How to succeed in engineering as a disabled person (poem)

February 12, 2015 – 10:36 pm

I’ve been asked how to succeed in engineering as a disabled person. This answer — which is sarcasm, price by the way — came out during a recent long drive to Kentucky. It’s intended to be spoken-word poetry, and was inspired by an intersectionality conversation last month with Joi-Lynn Mondisa.

(Also, I want to point out that I had wonderful friends in engineering undergrad and grad school; I also wish I could have been in a state of less exhaustion and been able to better appreciate those friendships at that time.)

How to succeed in engineering as a disabled person

Work hard.
If something comes up, don’t get frustrated.
Be proactive.
Work the system.

Don’t get angry.
Don’t have feelings.
Don’t realize how tired you are.
Don’t realize that what you’re doing is extra labor.
Stay oblivious. Focus on your classwork.

Don’t ask for help.
Don’t look dumb.
And never show signs that you’re struggling.
That any of this is any harder for you.
That any of this ever hard for you.

Don’t socialize.
Don’t have friends.
Especially disabled friends. You might start comparing notes.
Besides, you’re too tired to hang out with them anyway.

Don’t try to find out what you don’t know.
There are a lot of things you don’t know that you don’t know.
That’s good. Keep it that way. That’ll let you keep working yourself to death.

Oh, and stay away from disability-related things.
Accessibility initiatives. Activism.
They might mess up that delicate balance of ignorance you’ve worked so hard to build.
You might get mad at how unfair it is.
Or how much life is stacked against you.
Or how much you have to fight.
And how little anybody recognizes it.
And that would be distracting from your work.

And besides, you don’t need any of that help, do you?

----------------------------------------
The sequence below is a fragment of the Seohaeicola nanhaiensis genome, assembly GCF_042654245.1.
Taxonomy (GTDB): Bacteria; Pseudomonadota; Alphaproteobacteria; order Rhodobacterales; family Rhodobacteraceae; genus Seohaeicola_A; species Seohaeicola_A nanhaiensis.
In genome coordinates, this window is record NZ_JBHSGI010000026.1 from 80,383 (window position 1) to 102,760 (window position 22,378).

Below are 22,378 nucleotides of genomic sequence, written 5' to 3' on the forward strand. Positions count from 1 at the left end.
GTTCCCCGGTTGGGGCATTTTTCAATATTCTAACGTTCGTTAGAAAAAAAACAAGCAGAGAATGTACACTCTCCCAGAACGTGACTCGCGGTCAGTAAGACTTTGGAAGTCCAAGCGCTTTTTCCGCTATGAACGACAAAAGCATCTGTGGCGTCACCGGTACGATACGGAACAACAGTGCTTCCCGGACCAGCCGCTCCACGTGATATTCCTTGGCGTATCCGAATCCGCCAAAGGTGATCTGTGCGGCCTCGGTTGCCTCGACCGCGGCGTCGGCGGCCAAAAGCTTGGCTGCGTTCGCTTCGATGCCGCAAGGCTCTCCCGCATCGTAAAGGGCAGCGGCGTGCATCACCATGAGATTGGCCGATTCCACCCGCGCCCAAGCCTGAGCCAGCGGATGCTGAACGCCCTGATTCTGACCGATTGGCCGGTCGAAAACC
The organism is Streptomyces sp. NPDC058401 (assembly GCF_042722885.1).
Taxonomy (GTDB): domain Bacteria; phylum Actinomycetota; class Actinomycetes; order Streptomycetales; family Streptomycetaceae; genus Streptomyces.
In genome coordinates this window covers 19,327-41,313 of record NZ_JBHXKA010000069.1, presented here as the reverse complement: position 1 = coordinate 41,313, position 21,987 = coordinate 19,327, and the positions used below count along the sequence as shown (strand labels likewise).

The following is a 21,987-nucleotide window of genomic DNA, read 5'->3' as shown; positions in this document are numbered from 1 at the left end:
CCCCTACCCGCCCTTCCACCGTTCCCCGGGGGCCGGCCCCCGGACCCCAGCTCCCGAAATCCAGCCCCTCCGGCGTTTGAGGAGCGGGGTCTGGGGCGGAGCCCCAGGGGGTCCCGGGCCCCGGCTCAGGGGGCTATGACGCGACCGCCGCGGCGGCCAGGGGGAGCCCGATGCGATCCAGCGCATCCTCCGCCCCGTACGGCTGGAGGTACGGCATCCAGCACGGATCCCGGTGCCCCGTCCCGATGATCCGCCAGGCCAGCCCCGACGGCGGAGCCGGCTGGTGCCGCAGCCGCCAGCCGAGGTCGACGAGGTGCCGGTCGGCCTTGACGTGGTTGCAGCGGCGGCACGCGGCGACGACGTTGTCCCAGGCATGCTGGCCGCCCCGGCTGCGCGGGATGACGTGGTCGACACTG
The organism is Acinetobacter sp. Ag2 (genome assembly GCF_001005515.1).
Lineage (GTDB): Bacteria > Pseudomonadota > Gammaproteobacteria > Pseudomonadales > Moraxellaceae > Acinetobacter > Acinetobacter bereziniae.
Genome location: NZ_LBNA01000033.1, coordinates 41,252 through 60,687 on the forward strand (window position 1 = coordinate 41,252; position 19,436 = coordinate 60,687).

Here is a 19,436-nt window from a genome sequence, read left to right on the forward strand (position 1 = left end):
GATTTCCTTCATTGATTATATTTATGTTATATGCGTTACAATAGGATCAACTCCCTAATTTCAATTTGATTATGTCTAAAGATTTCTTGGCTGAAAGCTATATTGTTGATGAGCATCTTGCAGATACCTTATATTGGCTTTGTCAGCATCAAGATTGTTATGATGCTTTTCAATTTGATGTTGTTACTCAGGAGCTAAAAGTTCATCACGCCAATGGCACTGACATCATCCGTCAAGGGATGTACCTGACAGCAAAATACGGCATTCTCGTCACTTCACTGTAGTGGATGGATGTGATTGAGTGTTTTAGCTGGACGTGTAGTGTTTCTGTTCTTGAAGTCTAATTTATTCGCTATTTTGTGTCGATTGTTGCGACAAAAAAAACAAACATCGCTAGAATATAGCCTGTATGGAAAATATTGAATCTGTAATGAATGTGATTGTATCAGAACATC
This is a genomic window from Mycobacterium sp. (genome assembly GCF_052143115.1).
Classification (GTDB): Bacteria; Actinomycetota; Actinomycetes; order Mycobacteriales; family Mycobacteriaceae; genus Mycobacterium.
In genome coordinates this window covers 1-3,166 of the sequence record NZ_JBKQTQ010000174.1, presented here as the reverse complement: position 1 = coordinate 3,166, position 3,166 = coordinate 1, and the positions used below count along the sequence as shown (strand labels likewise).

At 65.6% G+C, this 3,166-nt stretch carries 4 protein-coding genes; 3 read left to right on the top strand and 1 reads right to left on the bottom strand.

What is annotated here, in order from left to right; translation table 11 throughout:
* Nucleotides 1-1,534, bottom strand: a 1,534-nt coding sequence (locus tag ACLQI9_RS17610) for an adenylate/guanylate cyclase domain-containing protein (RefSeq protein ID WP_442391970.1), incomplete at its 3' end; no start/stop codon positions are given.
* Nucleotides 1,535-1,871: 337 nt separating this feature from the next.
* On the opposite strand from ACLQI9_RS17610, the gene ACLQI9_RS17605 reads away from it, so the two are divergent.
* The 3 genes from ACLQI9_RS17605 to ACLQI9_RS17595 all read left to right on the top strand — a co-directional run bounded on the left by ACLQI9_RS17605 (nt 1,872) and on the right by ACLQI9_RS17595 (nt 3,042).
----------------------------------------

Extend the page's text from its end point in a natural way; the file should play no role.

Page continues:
That’s just for people who aren’t good enough to make it on their own.
But you?
You’re good enough to do it, right?

Right?

You gotta prove that, you know.
You gotta prove you’re worth it.
Show you’re functional. Always. Constantly.

So don’t think too hard about it.
Just work. That’s what you’re worth as a human.
Work hard.

And that’s how you succeed in engineering as a disabled person.

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  1. 3 Responses to “How to succeed in engineering as a disabled person (poem)”

  2. It seems like you are processing some heavy things. Life is not fair, but you don’t have to struggle alone. Holding you in the light.

    Love ya!

    By Julia on Feb 12, 2015

  3. thanks. Seriously, thanks for giving voice to this. I know I only havea small sense of your experience, and truly appreciate learning more and have that become part of my view on the world

    By Robin on Feb 13, 2015

  4. On the nose.

    Especially disabled friends. You might start comparing notes.
    Besides, you’re too tired to hang out with them anyway.

    That is too damn true. It’s labor- and energy-saving advice, but it’s also a recipe for strangling oneself alone.

    /runs off to recommend everywhere

    By Jesse the K on Feb 15, 2015

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